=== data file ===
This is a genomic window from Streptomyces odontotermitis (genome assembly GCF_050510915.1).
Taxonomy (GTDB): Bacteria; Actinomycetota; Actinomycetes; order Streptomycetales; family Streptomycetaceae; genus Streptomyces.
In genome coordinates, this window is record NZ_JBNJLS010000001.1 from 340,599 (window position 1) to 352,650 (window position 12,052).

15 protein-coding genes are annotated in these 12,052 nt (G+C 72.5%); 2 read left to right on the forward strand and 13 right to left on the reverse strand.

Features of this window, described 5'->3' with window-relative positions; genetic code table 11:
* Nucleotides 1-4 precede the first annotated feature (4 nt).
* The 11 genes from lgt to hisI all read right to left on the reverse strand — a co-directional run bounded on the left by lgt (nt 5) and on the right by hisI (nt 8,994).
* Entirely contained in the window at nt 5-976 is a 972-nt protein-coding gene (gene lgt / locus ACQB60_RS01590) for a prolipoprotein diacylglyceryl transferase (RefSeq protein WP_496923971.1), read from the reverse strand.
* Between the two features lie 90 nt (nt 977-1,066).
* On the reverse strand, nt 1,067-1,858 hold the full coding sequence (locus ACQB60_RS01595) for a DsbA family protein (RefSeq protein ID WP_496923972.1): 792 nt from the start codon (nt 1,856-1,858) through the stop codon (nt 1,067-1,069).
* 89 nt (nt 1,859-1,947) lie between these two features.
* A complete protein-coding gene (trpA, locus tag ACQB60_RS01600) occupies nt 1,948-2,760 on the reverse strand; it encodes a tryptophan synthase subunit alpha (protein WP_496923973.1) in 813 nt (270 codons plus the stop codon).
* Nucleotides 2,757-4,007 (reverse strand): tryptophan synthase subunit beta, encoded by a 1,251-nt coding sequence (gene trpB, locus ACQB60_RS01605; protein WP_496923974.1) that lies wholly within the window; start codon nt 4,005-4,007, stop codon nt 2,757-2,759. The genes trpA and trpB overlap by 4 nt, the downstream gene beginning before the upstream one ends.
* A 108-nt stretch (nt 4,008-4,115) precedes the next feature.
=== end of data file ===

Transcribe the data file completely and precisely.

This is a genomic window from Streptomyces odontotermitis (genome assembly GCF_050510915.1).
Taxonomy (GTDB): Bacteria; Actinomycetota; Actinomycetes; order Streptomycetales; family Streptomycetaceae; genus Streptomyces.
In genome coordinates, this window is record NZ_JBNJLS010000001.1 from 340,599 (window position 1) to 352,650 (window position 12,052).

15 protein-coding genes are annotated in these 12,052 nt (G+C 72.5%); 2 read left to right on the forward strand and 13 right to left on the reverse strand.

Features of this window, described 5'->3' with window-relative positions; genetic code table 11:
* Nucleotides 1-4 precede the first annotated feature (4 nt).
* The 11 genes from lgt to hisI all read right to left on the reverse strand — a co-directional run bounded on the left by lgt (nt 5) and on the right by hisI (nt 8,994).
* Entirely contained in the window at nt 5-976 is a 972-nt protein-coding gene (gene lgt / locus ACQB60_RS01590) for a prolipoprotein diacylglyceryl transferase (RefSeq protein WP_496923971.1), read from the reverse strand.
* Between the two features lie 90 nt (nt 977-1,066).
* On the reverse strand, nt 1,067-1,858 hold the full coding sequence (locus ACQB60_RS01595) for a DsbA family protein (RefSeq protein ID WP_496923972.1): 792 nt from the start codon (nt 1,856-1,858) through the stop codon (nt 1,067-1,069).
* 89 nt (nt 1,859-1,947) lie between these two features.
* A complete protein-coding gene (trpA, locus tag ACQB60_RS01600) occupies nt 1,948-2,760 on the reverse strand; it encodes a tryptophan synthase subunit alpha (protein WP_496923973.1) in 813 nt (270 codons plus the stop codon).
* Nucleotides 2,757-4,007 (reverse strand): tryptophan synthase subunit beta, encoded by a 1,251-nt coding sequence (gene trpB, locus ACQB60_RS01605; protein WP_496923974.1) that lies wholly within the window; start codon nt 4,005-4,007, stop codon nt 2,757-2,759. The genes trpA and trpB overlap by 4 nt, the downstream gene beginning before the upstream one ends.
* A 108-nt stretch (nt 4,008-4,115) precedes the next feature.